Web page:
In my experience, barbecue sauce is an extremely personal decision. Much like ordering a coffee at Starbucks, everyone is looking for something different in their BBQ–sweet, salty, smoky, etc. For example, I’m really not a fan of the liquid smoke taste in my barbecue sauce. In my opinoin, too much faux smoke taste can ruin a juicy ribeye faster than you can say, “Kansas-City style.” Other people hate a pervasive vinegar flavor or lingering sweetness.
That said, shopping at a discount chain where only one (or maybe two) varieties make up the entire barbecue sauce section can be a little bit discouraging for a trained and picky palate. But I hope with these tips you’ll be able to make the best of a bad situation without too much hard work using items that are probably already in your panty or refrigerator.
Problem #1: This sauce is too sweet.
Chances are, if you’ve got a super-sweet sauce it’s particularly dark in color and has almost a thick, jelly-like consistency to it. This usually means they’ve stumped their toe on a fake honey flavoring, like corn syrup. To remedy this problem, you have to balance its natural flavors. And what do we always pair with honey flavoring in our teas, chicken and other tasties? That’s right! Lemon juice. Heat the sauce a little (not too much, as excessive sugar tends to scorch) and slowly add lemon juice (a teaspoon or less at a time), tasting often to determine when balance has been achieved. If the sauce waters down too much, you can either add a little cornstarch to the heated sauce, or leave it on heat for a few minutes to evaporate out excess liquid. Either way, it should thicken a little when you cool it anyway.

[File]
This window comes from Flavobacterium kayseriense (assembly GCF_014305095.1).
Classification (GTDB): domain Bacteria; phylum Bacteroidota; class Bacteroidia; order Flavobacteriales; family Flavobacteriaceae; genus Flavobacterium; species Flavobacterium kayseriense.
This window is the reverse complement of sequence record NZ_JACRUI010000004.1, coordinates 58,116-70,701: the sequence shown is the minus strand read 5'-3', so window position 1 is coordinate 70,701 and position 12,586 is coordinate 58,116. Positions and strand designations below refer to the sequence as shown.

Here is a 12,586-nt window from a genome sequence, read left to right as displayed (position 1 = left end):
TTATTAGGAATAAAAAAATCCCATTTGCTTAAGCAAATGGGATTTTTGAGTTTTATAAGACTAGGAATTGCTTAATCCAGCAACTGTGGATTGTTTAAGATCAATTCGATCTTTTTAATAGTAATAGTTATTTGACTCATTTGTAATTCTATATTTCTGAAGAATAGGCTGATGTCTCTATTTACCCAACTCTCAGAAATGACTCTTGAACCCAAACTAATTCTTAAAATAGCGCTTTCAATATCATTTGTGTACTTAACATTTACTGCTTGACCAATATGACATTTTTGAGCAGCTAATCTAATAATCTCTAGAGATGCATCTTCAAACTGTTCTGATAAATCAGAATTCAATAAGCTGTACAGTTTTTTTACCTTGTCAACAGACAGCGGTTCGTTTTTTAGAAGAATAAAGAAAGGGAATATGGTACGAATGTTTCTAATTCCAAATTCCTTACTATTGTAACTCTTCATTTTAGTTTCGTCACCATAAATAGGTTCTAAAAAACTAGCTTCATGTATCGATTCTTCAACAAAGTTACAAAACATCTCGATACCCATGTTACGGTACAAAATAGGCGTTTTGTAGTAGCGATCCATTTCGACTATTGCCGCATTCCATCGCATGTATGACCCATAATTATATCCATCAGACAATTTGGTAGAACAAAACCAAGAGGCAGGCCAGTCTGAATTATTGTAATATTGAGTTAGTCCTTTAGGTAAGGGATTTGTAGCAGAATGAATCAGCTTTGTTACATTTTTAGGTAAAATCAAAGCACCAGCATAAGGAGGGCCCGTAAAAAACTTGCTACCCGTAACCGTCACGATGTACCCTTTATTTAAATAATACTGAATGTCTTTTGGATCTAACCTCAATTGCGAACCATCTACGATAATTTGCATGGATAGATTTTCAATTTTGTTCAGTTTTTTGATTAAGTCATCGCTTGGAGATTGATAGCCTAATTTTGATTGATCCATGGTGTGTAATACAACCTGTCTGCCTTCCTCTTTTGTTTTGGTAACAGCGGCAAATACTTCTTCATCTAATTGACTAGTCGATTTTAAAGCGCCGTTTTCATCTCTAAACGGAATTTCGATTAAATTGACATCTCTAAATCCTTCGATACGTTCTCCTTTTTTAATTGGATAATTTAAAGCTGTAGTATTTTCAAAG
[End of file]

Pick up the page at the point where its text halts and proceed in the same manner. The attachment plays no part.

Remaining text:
Problem # 2: This sauce has a strong vinegar taste.
If the sauce tastes more like a vinagrette than a marinade, you can generally “pH balance” your sauce with a little bit of brown sugar to mask the acidity. (Or if you want to make a fun science fair volcano, you could try adding baking soda and lemon juice to a bottle of BBQ and watch it explode all over your kitchen walls! Hmm. I wonder if that could really happen. Probably not. Let’s ask Bill Nye.)
Or, if you don’t want to make the sauce necessarily sweeter when lessening the vinegar taste, you can always whip out your unsweetened cocoa powder (I’m a huge fan of using this in weird ways…see “cooking with TVP” if you don’t believe me). Seriously, though, it works. Try it.
Problem #3: This sauce has too much liquid smoke flavor.
Okay, whoever thought up liquid smoke should, as far as I’m concerned, be shot. Unless they are already dead, in which case I hope hell has fake smoke fumes instead of real ones so they finally get their come-uppance via wicked karma. Not only does it taste nasty, it’s actually currently under scientific investigation in Europe after having been labeled as genotoxic and linked to DNA damage within animal cells and possible lymphoma in test mice. Cancer sauce, anyone?
That aside, here’s what you do when there’s way too much smoky crap in there. Heat up the sauce, add a little tomato paste or ketchup (whichever you have on hand), and stir. Continue heating and stirring between additions and keep addition portions small (about a tablespoon or two at a time) until the smoke flavoring has dissipated a bit. If sauce has become bland in the process, consider adding a mixture of other common ingredients like those above (brown sugar, vinegar, lemon juice, etc) in small doses until the spice is back up to par.
Granted, all of this doctoring looks like a lot of work when it’s listed out like this, but these are good tips to have on hand when cooking with any sort of sauce, not just purchased barbecue, as quick fixes when you’ve accidentally added a strong flavor to a half-finished recipe and don’t want to start over.
Good luck, and happy Q-ing!